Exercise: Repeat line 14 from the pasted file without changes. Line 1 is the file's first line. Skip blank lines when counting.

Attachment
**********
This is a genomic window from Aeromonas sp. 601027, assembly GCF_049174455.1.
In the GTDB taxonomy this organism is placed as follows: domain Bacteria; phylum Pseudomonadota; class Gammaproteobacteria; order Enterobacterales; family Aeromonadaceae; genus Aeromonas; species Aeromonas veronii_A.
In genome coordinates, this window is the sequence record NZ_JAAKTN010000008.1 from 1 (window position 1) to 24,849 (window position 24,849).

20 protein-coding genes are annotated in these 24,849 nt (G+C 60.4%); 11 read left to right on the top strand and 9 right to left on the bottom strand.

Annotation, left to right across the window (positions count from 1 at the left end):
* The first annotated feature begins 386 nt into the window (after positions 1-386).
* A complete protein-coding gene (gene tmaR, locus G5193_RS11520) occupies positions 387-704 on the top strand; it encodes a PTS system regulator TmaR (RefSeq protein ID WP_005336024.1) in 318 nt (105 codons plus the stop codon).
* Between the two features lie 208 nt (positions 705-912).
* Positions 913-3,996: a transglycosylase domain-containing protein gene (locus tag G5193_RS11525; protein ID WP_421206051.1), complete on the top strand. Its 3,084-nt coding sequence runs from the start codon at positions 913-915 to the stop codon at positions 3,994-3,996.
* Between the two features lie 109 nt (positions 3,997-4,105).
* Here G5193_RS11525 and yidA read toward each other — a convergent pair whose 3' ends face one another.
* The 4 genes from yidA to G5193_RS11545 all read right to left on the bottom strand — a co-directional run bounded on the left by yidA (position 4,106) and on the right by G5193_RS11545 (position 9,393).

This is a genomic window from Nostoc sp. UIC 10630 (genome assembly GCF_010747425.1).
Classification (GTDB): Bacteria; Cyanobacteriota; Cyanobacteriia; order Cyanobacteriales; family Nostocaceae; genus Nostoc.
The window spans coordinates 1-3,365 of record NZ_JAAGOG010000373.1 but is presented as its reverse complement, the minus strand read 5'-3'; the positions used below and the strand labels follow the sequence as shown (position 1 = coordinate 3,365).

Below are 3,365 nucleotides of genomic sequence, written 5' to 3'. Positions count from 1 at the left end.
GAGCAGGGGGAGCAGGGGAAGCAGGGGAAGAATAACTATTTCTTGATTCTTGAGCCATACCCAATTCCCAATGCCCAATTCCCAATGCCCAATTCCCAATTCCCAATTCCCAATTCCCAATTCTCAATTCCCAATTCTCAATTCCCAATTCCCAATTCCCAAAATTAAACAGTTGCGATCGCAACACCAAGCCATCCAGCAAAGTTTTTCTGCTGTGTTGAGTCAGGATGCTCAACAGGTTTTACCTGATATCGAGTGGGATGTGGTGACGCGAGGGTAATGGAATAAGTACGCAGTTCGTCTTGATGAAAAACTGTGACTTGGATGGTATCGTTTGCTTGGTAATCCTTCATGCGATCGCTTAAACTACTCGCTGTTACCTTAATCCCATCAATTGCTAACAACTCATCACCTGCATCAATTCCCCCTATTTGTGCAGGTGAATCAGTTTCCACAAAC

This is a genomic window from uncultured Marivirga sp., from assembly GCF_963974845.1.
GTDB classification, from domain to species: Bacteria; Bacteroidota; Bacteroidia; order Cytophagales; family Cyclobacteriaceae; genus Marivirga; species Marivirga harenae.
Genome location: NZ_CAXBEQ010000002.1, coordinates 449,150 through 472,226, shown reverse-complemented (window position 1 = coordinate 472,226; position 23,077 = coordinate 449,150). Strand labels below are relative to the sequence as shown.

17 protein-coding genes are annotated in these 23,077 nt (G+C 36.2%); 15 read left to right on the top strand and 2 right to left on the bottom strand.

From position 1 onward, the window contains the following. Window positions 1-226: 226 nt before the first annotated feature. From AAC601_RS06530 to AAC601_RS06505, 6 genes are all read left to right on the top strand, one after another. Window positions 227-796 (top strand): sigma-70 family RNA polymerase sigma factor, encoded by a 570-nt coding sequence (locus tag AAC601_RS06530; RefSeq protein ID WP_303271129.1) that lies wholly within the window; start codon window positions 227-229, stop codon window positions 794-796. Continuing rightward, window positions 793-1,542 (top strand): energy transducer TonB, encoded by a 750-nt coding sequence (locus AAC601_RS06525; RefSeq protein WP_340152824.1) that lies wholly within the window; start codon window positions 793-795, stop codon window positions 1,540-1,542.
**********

Classification (GTDB): Bacteria; Cyanobacteriota; Cyanobacteriia; order Cyanobacteriales; family Nostocaceae; genus Nostoc.